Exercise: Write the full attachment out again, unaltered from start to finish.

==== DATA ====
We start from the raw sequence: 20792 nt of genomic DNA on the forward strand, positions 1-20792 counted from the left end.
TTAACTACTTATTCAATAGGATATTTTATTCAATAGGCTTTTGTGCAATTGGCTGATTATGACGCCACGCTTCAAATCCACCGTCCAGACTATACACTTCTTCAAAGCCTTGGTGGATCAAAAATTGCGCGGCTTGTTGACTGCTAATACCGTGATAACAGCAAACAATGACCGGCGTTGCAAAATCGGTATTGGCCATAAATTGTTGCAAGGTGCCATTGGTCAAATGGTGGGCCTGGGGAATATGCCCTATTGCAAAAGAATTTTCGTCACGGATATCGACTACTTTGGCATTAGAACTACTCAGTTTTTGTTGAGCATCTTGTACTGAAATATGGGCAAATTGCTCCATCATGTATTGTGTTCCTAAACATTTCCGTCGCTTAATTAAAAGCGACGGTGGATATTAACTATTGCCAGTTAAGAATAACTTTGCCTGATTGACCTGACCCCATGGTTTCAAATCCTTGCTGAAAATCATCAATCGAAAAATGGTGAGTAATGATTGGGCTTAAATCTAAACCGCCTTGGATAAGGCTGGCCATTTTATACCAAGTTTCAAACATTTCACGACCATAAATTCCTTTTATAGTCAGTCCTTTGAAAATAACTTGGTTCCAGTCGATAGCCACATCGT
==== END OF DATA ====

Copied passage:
We start from the raw sequence: 20792 nt of genomic DNA on the forward strand, positions 1-20792 counted from the left end.
TTAACTACTTATTCAATAGGATATTTTATTCAATAGGCTTTTGTGCAATTGGCTGATTATGACGCCACGCTTCAAATCCACCGTCCAGACTATACACTTCTTCAAAGCCTTGGTGGATCAAAAATTGCGCGGCTTGTTGACTGCTAATACCGTGATAACAGCAAACAATGACCGGCGTTGCAAAATCGGTATTGGCCATAAATTGTTGCAAGGTGCCATTGGTCAAATGGTGGGCCTGGGGAATATGCCCTATTGCAAAAGAATTTTCGTCACGGATATCGACTACTTTGGCATTAGAACTACTCAGTTTTTGTTGAGCATCTTGTACTGAAATATGGGCAAATTGCTCCATCATGTATTGTGTTCCTAAACATTTCCGTCGCTTAATTAAAAGCGACGGTGGATATTAACTATTGCCAGTTAAGAATAACTTTGCCTGATTGACCTGACCCCATGGTTTCAAATCCTTGCTGAAAATCATCAATCGAAAAATGGTGAGTAATGATTGGGCTTAAATCTAAACCGCCTTGGATAAGGCTGGCCATTTTATACCAAGTTTCAAACATTTCACGACCATAAATTCCTTTTATAGTCAGTCCTTTGAAAATAACTTGGTTCCAGTCGATAGCCACATCGT